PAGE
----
After the unexpected success of his self titled debut album and the two hits it spawned Jonathan Edwards left the city and took himself off to a remote farm in western Massachusetts to write the material for his second album. Subsequently “Honky Tonk Stardust Cowboy” is a far more laid back and mellow album than the first one. Most of the tracks being country tinged acoustic ballads. Eight of the thirteen tracks are sole Edwards compositions and this gives us a real insight into the mind and soul of Edwards at the time. Hugely personal and heartfelt lyrics have always been one of Edwards strengths and this album is so packed full of emotion it manages to bring a smile and a tear in equal measure. Edwards gentle voice and superb phrasing ably assisted by his accomplished guitar, mandolin and harmonica playing make the whole album an exhilarating listening experience. Credit must also be given to the musicians Stuart Schulman on bass and piano, Richard Adelman on drums, Eric Lilljequist on guitar and Bill Keith on the pedal steel and banjo.
The album opens with a fast paced acoustic country strummalong feel good pop tune ‘Stop and Start It All Again’ which would not have been out of place on the first album. ‘Everything’ is slower paced, features some nice pedal steel from Bill Keith and has a simply beautiful melody. This is country bluegrass folk at its finest and it is not difficult to imagine Edwards sitting on a porch writing it. ‘Longest Ride’ is a little more stacato but is once again a pleasant singalong tune that brings a smile with it. ‘Give Us a Song’ has an almost gospel country feel about it and conjures images of settlers working on the land and bringing in the harvest singing along whilst they work. ‘Dues Days Bar’ is an uptempo country shuffle in which Edwards yodels as much as sings but is still pleasant enough. The first half of the album ends with the longest offering ‘Morning Train’ which is a traditional old country blues tune which was arranged by Elena Mezzetti. It has a different feel to the rest of the album not least because Edwards gets the chance to display his exceptional talents as a harmonica player and Dean Adrien and Chandler Travis chip in with some excellent Conga drum and maracas playing.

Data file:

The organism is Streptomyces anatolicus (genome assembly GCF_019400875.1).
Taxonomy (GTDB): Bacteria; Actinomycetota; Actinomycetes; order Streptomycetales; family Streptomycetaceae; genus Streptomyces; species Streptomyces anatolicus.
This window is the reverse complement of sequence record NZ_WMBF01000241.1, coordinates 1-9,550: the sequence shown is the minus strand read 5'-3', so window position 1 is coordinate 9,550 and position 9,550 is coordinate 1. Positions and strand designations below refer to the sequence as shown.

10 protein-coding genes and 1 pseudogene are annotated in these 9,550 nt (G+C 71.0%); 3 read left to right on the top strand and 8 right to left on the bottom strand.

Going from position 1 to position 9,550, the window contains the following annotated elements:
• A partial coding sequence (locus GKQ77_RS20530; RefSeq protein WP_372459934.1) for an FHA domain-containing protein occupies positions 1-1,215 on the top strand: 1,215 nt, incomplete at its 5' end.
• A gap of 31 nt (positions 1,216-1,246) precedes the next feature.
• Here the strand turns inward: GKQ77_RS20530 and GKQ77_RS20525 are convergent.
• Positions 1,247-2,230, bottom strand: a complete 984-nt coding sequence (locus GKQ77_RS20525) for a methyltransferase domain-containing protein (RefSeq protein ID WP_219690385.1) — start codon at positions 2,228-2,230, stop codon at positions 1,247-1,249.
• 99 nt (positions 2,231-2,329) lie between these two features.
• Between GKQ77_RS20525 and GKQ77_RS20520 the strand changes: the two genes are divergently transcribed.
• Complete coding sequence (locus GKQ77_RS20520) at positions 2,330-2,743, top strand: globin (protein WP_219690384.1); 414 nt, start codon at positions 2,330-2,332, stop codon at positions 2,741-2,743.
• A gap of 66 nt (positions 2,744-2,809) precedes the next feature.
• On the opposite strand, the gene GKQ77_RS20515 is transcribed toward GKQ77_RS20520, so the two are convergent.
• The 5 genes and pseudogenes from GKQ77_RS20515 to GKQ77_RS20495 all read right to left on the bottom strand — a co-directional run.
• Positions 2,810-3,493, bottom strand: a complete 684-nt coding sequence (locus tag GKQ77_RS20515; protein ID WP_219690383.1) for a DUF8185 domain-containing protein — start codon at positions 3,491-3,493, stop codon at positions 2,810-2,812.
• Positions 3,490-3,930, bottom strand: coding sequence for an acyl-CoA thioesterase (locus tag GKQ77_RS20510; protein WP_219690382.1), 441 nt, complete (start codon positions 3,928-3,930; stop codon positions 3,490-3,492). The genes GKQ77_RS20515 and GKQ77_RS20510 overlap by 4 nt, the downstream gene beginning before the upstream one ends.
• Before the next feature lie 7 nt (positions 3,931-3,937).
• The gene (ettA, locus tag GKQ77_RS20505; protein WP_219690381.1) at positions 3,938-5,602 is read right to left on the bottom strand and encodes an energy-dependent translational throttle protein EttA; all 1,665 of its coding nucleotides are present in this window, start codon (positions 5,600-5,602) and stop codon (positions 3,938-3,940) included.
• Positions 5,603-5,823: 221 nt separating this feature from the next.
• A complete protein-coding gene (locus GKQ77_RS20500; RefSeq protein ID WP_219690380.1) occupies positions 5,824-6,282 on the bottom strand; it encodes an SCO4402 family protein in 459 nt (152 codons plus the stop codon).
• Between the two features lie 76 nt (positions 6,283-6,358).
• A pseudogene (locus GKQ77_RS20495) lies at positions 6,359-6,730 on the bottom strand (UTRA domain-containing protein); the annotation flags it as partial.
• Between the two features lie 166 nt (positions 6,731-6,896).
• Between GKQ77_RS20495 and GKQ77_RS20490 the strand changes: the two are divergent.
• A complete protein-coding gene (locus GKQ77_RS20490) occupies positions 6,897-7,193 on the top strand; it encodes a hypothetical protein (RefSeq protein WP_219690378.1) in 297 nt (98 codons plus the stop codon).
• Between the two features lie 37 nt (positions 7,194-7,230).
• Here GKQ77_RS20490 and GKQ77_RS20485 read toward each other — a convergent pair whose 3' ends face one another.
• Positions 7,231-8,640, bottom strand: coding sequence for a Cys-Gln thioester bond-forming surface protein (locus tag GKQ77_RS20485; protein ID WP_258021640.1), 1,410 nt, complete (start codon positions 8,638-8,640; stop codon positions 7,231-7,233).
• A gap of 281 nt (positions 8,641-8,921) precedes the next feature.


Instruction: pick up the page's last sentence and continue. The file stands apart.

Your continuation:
The second half starts with another uptempo number ‘Ballad of Upsy Daisy’, full of banjo and strummalong guitar it is easy to hear Edwards country influences. Maybe its the use of the name Daisy but the image in my head is always of the end segment to an episode of Dukes of Hazzard when I hear it. Boss Hogg doing his daft dance in the Boars Nest after a country star had been caught in a fake speed trap and ordered to play a free gig. ‘It’s a Beautiful Day’ is a slower dreamy track which is classic Edwards. Jesse Colin Young’s ‘Sugar Babe’ is the perfect contrast with its fast paced guitar and banjo picking. Edwards again gets a chance to show his worth on the harmonica. Along with the opening track it is probably the closest in style to the material on the debut album. The album highlight for me follows in the form of ‘Dream Song’. An absolutely outstanding song it has a beautiful melody and a lyric that just totally hits home to me. Maybe its a personal thing but to me it is just perfection and remains for me Edwards best ever composition. Again there is a lovely slow harmonica solo midway. ‘Paper Doll’ is a quirky little number that was recorded live at the A & R studios and broadcast on WPLJ radio. It is probably still best known as a hit for the Mills Brothers in the forties. Title track ‘Honky Tonk Stardust Cowboy’ is a pretty standard bluegrass country tune but is still a great toe tapping experience. Album closer ‘Thats What Our Life Is’ could almost form a dreamy laid back trilogy with ‘Its a Beautiful Day’ and ‘Dream Song’ as it has the same kind of feel about it and is the perfect ending to a superb album.
“Honky Tonk Stardust Cowboy” may not have the hits of the debut album but it is only marginally inferior in my opinion. It is possibly less accesible to a mainstream audience as Edwards has gone right back to his country and bluegrass roots. The influence of the likes of Merle Haggard, George Jones, Lefty Frizzell and even Waylon Jennings are all over this album and whilst fans of the hits ‘Shanty’ and ‘Sunshine’ from the debut album might struggle at first with the purer country/bluegrass sound it is well worth the effort of perseverence. Edwards may even have realised this as the note on the back of the sleeve says “Thanks for listening”. My reponse to that is “No Jonathan thank you, for letting us in and sharing”.
© Martin Leedham. First published on RYM June 2011